Sign me up! Home-made messages from punters are bringing an unpredictable edge to live gigs

A frisson of danger returned to live music recently when a Strokes fan, invited up on stage to sing 'Ode To The Mets', then admitted to the band that she couldn't really sing

You can pinpoint the precise moment that Julian Casablancas realises he’s made a potentially gig-trashing error. It’s in the pause that comes after the fan he’s just invited on-stage at Lytham Festival to sing ‘Ode To The Mets’ – a six-minute song from The Strokes’ 2020 album ‘The New Abnormal’ that isn’t exactly a big sing-a-long moment anyway – admits that, despite waving a sign in the crowd asking to sing said song, she’s not exactly Maria Callas. “You’re not that good of a singer?” Casablancas replied to the fan. “You’re being humble, right?” Then, like a Top Gun trainee watching a mountain-side approaching too fast, he ejected himself from onrushing disaster, fleeing for the wings to (jokingly) “do some blow”.

What followed next was by no means a car crash, but certainly fell short of the oh-my-gosh-she’s-the-next-Amy Winehouse moment we’ve become accustomed to from sign-waving fan videos. The young woman in question has what could best be described as a passing acquaintance with the words and melody of ‘Ode To The Mets’, does rather more dancing than singing and, when she does throw herself into the vocals, might be under the mistaken impression that she’s singing with Interpol, given her rather wobbly, funereal timbre. And it certainly adds a much-needed sense of risk to the practice of granting the ultimate in fan requests, considering you’d have to be something of a nutter to want to make your first faltering steps into music at stadium level, live on Insta.

This isn’t something that happens in any other branch of the arts. You’d have to have the social death wish of an #IStandWithPrinceAndrew hashtag to, say, interrupt a televised Frankie Boyle routine to tell the nation what you think Boris Johnson looks like that week. Nor would you ever dream of barging your way to the front of the Globe stage during Macbeth with a sign reading ‘PLEEEEASE let me play Banquo’s ghost!’. You wouldn’t turn up at Centre Court to harass Novak Djokovic until he lets you play a set for him, or rock up to a David Blaine stunt demanding to do 10 minutes on top of the pole yourself.


There is, by and large, a tacit understanding between performer and audience that the ones who’ve practiced and rehearsed what they’re doing to reach the very peak of their game should do the entertaining, and the ones who’ve had a quick go on TikTok beforehand should probably take a seat. Not so at live gigs. Here it’s become common practice for fans to bring along home-made signs pleading to actually join the band for a specific song, and for the band – knowing they’re guaranteed a viral ‘moment’ whichever way it goes – to welcome them on board. Minus any publishing split.

the strokes
Albert Hammond Jr. and Julian Casablancas of The Strokes perform on stage on the second day of TRNSMT Festival (Picture: Roberto Ricciuti/Redferns)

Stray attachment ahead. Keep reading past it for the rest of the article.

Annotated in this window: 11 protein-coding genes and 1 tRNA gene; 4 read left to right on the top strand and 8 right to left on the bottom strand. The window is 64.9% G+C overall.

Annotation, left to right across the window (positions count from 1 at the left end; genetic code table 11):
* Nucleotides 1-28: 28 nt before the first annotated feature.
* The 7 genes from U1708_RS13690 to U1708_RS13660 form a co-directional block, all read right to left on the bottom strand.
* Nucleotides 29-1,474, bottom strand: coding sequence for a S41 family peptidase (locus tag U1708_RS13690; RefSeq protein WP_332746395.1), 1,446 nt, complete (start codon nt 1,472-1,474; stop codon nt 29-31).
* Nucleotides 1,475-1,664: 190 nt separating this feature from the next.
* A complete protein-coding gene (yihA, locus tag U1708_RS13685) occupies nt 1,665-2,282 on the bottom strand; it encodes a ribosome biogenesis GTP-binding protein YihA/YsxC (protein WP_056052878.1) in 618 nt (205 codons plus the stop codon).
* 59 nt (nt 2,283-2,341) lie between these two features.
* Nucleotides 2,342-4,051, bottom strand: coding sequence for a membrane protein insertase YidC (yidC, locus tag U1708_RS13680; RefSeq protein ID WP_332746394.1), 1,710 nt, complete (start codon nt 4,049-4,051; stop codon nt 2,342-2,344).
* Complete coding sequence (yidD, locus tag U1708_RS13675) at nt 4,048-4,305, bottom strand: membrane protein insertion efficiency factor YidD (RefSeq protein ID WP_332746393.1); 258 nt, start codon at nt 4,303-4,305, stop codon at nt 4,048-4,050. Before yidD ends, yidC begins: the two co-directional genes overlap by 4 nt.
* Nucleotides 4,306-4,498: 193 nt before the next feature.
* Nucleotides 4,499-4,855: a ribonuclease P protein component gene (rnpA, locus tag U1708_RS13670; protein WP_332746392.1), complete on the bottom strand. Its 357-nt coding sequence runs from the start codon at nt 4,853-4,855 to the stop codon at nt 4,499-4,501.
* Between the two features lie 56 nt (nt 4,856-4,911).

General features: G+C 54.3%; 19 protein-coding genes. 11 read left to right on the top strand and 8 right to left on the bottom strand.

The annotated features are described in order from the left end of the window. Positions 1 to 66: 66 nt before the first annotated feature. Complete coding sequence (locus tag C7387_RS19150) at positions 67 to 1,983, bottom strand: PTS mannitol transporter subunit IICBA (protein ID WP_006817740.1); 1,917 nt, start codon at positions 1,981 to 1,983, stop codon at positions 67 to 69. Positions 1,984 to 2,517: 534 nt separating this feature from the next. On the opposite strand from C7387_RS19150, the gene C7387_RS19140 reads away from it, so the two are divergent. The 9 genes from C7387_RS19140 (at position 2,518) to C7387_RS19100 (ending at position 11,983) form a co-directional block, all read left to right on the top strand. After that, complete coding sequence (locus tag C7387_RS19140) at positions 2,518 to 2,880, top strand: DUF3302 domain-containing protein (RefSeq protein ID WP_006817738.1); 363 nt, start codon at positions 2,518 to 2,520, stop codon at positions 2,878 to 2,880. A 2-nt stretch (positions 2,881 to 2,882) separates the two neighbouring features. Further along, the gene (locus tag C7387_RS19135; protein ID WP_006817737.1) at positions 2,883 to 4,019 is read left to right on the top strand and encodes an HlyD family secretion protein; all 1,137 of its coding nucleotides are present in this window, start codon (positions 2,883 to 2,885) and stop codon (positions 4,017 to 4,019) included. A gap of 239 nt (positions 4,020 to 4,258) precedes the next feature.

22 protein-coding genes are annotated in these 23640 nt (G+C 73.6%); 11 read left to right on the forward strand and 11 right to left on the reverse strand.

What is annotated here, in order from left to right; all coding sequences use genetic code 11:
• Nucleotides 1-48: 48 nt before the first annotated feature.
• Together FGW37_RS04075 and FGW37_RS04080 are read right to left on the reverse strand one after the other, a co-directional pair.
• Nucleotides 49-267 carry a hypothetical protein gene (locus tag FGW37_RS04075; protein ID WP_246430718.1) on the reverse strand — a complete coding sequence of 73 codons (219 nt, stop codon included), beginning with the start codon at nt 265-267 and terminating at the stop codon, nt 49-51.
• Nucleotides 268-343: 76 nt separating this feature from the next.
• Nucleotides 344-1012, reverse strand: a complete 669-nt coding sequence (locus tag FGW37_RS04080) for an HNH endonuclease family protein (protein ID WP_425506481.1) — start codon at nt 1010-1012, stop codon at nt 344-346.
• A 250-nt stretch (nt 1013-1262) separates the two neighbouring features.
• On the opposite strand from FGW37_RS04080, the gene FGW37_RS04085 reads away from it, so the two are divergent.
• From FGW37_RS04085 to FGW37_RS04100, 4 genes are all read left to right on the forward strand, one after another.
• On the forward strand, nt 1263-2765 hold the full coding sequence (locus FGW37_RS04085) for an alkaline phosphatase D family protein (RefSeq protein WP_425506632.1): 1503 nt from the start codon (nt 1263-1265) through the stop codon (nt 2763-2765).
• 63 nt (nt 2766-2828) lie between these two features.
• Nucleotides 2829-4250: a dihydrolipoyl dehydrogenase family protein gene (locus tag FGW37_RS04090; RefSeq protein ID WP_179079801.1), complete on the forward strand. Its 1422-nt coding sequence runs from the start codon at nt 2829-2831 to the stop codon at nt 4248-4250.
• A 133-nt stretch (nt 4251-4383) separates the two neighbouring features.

Heroes and legends have been born this way. Who could forget 15-year-old Alex Mann stealing Dave’s set at Glastonbury 2019 by rapping along to ‘Thiago Silva’ like a born bucket-hat hype man? Or ‘KISS Guy’ owning the Foo Fighters’ stage in Austin in 2018? And what about the 19-year-old German piano lad who wowed Munich’s Olympiastadion by leaping up to play a faultless ‘Everglow’ with Chris Martin in 2017? Ed Sheeran, Adele, Johnny Marr, Billy Joel and Post Malone are among the numerous acts that have also answered the call of the cardboard in recent years, while bands like Green Day and The Killers have made it a regular practice to let their fans play an active part at their shows. Child prodigies particularly welcome, for cutesy, internet-star-making appeal.

There’s a certain security for The Killers and Green Day in allowing fans on-stage. They’ve had high-profile viral successes with the standard of fan participation before, so anyone offering their cymbal-battering services on ‘For Reasons Unknown’ knows full well that they’d better at least know how to turn the sticks on, or they’re going to end up looking like the Nadine Dorries of drum-playing fans. Most acts, in fact, are on pretty safe ground – ever since a bloke called Scot Halpin jumped on-stage in California in 1973 and finished an entire Who set after Keith Moon passed out, examples of bad musicians making it on-stage to play with their heroes are few and far between.

Amy Macdonald, for instance, was most unfortunate when a Swiss fan asked to play a song on-stage with her, only to fumble his way through ‘Wonderwall’ on guitar like – as she herself described it on Twitter – Joey being taught his first chords by Phoebe on Friends. And The Strokes had every reason to believe that their unexpected guest might at least know all the words to ‘Ode To The Mets’, rather than lay into the song with the no-surrender attitude of Boris improvising a speech after having his tiny mind scrambled by the brilliance of Peppa Pig World.

Frankly, I’m all for real amateurs tricking bands into giving them their moment in the spotlight. The frisson of danger that someone might be invited up, only to try to sing into a guitar lead or strum a snare, is what makes it all the more thrilling when they turn out to be a guitar god-in-waiting. If you don’t have the nightmares, the revelations lose their wonder. For bringing an edge to the summer, and many more to come, I salute The Strokes’ plucky new vocalist and urge more of her ilk to blag their way into bands in the future. For the larks and the infamy, let’s make it a cardboard minefield out there.